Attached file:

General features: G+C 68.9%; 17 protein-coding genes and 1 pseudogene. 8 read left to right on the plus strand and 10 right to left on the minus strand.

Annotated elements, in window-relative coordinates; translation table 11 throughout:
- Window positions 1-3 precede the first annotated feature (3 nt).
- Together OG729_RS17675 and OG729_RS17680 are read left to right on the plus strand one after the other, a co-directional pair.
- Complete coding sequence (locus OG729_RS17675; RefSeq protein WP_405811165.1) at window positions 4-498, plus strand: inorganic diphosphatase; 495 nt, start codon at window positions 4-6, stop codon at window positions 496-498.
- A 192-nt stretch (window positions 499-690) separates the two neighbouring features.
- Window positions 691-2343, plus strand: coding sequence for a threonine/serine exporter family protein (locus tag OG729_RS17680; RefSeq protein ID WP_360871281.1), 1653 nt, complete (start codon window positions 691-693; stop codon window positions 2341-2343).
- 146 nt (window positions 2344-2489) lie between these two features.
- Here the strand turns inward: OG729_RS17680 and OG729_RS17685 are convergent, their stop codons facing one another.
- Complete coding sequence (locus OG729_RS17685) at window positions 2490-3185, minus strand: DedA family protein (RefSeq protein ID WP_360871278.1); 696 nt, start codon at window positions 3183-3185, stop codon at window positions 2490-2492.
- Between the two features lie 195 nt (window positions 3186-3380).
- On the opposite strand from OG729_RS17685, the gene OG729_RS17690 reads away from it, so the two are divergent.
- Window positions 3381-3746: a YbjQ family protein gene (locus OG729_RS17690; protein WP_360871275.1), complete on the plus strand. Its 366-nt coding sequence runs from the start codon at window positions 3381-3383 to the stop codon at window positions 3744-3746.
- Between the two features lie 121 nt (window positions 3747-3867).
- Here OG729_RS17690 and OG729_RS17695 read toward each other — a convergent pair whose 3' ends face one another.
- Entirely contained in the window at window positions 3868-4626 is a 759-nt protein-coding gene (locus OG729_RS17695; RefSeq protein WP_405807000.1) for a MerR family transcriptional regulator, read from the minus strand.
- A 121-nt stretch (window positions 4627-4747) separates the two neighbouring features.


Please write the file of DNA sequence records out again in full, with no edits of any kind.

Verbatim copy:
General features: G+C 68.9%; 17 protein-coding genes and 1 pseudogene. 8 read left to right on the plus strand and 10 right to left on the minus strand.

Annotated elements, in window-relative coordinates; translation table 11 throughout:
- Window positions 1-3 precede the first annotated feature (3 nt).
- Together OG729_RS17675 and OG729_RS17680 are read left to right on the plus strand one after the other, a co-directional pair.
- Complete coding sequence (locus OG729_RS17675; RefSeq protein WP_405811165.1) at window positions 4-498, plus strand: inorganic diphosphatase; 495 nt, start codon at window positions 4-6, stop codon at window positions 496-498.
- A 192-nt stretch (window positions 499-690) separates the two neighbouring features.
- Window positions 691-2343, plus strand: coding sequence for a threonine/serine exporter family protein (locus tag OG729_RS17680; RefSeq protein ID WP_360871281.1), 1653 nt, complete (start codon window positions 691-693; stop codon window positions 2341-2343).
- 146 nt (window positions 2344-2489) lie between these two features.
- Here the strand turns inward: OG729_RS17680 and OG729_RS17685 are convergent, their stop codons facing one another.
- Complete coding sequence (locus OG729_RS17685) at window positions 2490-3185, minus strand: DedA family protein (RefSeq protein ID WP_360871278.1); 696 nt, start codon at window positions 3183-3185, stop codon at window positions 2490-2492.
- Between the two features lie 195 nt (window positions 3186-3380).
- On the opposite strand from OG729_RS17685, the gene OG729_RS17690 reads away from it, so the two are divergent.
- Window positions 3381-3746: a YbjQ family protein gene (locus OG729_RS17690; protein WP_360871275.1), complete on the plus strand. Its 366-nt coding sequence runs from the start codon at window positions 3381-3383 to the stop codon at window positions 3744-3746.
- Between the two features lie 121 nt (window positions 3747-3867).
- Here OG729_RS17690 and OG729_RS17695 read toward each other — a convergent pair whose 3' ends face one another.
- Entirely contained in the window at window positions 3868-4626 is a 759-nt protein-coding gene (locus OG729_RS17695; RefSeq protein WP_405807000.1) for a MerR family transcriptional regulator, read from the minus strand.
- A 121-nt stretch (window positions 4627-4747) separates the two neighbouring features.